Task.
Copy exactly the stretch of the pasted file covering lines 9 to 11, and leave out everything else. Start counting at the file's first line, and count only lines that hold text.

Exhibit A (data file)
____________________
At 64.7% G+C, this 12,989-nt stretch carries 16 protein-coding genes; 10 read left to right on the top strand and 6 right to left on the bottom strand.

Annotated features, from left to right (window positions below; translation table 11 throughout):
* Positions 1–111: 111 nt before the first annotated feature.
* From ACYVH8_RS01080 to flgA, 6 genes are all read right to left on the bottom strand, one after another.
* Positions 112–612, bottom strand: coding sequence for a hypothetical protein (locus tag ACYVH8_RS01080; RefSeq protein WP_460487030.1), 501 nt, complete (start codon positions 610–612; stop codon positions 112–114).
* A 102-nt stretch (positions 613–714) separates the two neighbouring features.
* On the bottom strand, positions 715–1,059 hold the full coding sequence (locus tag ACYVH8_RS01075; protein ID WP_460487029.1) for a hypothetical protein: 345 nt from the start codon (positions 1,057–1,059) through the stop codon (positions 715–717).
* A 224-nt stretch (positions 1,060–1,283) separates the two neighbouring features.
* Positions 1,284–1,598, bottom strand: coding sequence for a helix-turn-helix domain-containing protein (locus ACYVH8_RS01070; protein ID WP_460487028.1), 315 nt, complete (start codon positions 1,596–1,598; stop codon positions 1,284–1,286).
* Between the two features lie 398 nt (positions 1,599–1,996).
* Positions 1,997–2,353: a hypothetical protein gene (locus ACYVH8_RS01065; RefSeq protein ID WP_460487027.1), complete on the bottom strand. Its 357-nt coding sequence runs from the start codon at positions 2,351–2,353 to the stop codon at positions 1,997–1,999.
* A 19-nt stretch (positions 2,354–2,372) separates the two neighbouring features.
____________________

* Positions 1,284–1,598, bottom strand: coding sequence for a helix-turn-helix domain-containing protein (locus ACYVH8_RS01070; protein ID WP_460487028.1), 315 nt, complete (start codon positions 1,596–1,598; stop codon positions 1,284–1,286).
* Between the two features lie 398 nt (positions 1,599–1,996).
* Positions 1,997–2,353: a hypothetical protein gene (locus ACYVH8_RS01065; RefSeq protein ID WP_460487027.1), complete on the bottom strand. Its 357-nt coding sequence runs from the start codon at positions 2,351–2,353 to the stop codon at positions 1,997–1,999.